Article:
Friday, January 29, 2010

Holland Marsh the Goldmine of Ontario Agriculture

New Research on Value of Holland Marsh to Ontario - "Holland Marsh the Goldmine of Ontario Agriculture"

Local Growers, Foundation celebrates Greenbelt Turning Five

NEWMARKET, Ontario, January 28, 2010 /Canada NewsWire/ - The Friends of the Greenbelt Foundation and the Holland Marsh Growers Association today are coming together to celebrate the Greenbelt's approaching Fifth Anniversary with a new report detailing the economic value of the Marsh to the province's economy.

"This paper is the first of its kind, and it tells an impressive story. This tiny piece of land contributes as much as $169 million to the provincial economy per year," said Burkhard Mausberg, President of the Foundation. "But that's not all we're celebrating tonight on the Marsh. We're celebrating their tenacity, their ingenuity and their drive to make the most of the market opportunity that comes from a deepening desire to eat locally."

The report prepared for the Foundation by Planscape Inc. and Regional Analytics, details the variety of crops grown in the Marsh, ranging from carrots, celery and onions to Asian vegetables. Vegetable production in the Marsh accounts for as much as 14% of the total annual vegetable production in Ontario. Net farm revenue for Marsh growers is 2.8 times higher than the provincial average.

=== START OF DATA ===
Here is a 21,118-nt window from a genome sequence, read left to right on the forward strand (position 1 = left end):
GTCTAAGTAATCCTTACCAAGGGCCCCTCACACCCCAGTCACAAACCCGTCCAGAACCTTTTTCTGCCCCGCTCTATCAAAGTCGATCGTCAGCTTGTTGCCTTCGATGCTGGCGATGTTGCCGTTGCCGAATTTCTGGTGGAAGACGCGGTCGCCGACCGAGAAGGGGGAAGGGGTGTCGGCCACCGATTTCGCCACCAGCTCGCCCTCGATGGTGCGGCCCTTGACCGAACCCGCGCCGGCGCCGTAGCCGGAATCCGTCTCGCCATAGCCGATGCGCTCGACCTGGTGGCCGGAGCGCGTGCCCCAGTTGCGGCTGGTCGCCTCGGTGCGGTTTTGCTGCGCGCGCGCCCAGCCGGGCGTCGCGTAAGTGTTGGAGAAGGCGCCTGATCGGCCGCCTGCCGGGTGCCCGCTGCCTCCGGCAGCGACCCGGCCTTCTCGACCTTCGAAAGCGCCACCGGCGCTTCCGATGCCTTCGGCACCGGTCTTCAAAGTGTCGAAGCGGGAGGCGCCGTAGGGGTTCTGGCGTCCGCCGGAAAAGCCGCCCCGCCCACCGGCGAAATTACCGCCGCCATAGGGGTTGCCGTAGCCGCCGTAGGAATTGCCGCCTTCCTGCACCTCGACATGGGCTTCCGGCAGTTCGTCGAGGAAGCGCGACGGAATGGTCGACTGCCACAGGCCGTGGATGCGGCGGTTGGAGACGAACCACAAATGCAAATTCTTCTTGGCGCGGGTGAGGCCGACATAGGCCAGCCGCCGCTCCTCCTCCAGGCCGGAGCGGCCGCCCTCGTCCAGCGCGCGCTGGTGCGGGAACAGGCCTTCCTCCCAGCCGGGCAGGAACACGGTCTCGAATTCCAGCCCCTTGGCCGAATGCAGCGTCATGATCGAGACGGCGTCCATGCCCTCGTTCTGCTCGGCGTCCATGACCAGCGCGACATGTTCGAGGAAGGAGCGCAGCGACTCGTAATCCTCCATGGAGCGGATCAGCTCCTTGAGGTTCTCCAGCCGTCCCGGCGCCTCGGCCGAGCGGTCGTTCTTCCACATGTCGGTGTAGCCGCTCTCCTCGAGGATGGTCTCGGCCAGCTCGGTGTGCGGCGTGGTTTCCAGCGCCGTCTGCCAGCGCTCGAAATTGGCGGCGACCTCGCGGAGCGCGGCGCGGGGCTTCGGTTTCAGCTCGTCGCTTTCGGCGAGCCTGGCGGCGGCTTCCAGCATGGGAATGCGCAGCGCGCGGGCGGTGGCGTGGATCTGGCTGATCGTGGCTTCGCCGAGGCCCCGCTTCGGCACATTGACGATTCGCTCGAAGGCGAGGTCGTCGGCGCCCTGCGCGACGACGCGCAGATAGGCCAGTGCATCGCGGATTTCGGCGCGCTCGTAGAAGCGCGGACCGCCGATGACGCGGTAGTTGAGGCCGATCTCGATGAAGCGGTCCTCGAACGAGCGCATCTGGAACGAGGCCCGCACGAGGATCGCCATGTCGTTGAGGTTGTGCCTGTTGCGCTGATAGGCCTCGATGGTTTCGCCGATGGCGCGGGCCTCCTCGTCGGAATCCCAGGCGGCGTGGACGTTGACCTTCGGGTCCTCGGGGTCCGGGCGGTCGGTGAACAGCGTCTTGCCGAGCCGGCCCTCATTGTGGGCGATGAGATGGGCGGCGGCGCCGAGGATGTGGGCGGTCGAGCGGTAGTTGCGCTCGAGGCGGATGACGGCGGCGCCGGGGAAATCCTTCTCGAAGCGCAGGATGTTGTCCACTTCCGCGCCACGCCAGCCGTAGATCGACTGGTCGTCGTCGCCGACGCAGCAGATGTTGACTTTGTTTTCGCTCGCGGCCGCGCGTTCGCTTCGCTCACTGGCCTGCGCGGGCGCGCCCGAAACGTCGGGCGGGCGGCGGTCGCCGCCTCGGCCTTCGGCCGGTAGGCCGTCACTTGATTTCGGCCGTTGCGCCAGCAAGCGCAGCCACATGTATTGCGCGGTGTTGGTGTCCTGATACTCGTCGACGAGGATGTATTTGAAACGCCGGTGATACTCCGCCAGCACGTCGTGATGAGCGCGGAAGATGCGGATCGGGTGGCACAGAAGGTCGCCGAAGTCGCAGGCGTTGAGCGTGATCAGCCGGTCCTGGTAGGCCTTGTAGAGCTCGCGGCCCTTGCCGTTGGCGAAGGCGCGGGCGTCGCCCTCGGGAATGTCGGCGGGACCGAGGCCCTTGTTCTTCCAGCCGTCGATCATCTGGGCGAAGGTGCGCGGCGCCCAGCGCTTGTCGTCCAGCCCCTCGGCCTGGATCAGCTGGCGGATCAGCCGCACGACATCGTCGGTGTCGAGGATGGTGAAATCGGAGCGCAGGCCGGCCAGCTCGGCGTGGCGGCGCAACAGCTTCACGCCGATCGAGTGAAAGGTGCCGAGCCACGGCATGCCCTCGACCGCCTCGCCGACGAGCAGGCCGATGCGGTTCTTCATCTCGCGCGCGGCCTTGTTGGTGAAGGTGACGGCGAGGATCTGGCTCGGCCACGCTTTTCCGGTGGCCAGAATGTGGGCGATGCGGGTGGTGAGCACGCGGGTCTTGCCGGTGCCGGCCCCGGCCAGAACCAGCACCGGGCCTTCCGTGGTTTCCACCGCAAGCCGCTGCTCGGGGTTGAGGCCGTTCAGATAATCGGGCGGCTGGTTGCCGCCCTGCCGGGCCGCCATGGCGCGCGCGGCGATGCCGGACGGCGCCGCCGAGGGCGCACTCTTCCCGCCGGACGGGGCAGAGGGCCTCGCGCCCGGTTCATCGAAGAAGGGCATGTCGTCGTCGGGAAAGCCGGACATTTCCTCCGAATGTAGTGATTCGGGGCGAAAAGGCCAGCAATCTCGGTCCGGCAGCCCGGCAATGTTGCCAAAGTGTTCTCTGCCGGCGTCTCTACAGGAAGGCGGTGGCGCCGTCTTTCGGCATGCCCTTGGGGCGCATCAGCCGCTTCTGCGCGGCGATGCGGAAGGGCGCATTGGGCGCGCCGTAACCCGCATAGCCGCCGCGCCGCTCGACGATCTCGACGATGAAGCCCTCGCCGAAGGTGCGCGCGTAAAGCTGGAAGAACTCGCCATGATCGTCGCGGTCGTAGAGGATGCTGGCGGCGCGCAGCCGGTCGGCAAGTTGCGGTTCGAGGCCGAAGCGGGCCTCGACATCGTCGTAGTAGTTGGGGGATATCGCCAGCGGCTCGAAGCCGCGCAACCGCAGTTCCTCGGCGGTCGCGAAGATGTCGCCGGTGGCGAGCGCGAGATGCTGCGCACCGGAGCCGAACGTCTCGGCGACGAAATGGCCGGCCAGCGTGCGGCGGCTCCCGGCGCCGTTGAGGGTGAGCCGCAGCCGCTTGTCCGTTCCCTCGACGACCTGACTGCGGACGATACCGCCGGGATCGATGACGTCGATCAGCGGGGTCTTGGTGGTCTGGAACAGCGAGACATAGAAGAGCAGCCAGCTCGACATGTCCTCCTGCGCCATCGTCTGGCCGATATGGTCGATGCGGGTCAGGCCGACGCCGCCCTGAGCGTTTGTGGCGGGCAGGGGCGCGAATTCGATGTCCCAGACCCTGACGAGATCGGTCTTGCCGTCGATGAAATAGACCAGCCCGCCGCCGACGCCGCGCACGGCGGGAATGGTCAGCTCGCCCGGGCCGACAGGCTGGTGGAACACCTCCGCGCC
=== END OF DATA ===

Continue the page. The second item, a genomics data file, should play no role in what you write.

"We're proud of our place in the Greenbelt and our status as Ontario's salad bowl," said Alex Makarenko the Chair of the Holland Marsh Growers Association. "The support we have received from the Foundation has helped us tell Ontario about the success and the potential of the Marsh and to serve as a model for agriculture throughout the Greenbelt and across the province."

The celebration, billed as the "Holland Marsh Hoe Down" takes place tonight at Waterstone Estates, 17900 Dufferin Street in Markham. It features local food, drink and entertainment, including square dancing.

The report is entitled "Holland Marsh: An Agricultural Impact Study" and its primary author is agricultural researcher Margaret Walton.

The full paper can be found here

1 comment:

  1. "Salad Bowl" that's great!
    Holland Grows a whopping 14% of all of Canada's vegetables.

    It could be Toronto's backyard garden should they so choose to shop local.

    Big retailers don't typically showcase their product because although it's all in one area, it's multiple farmers.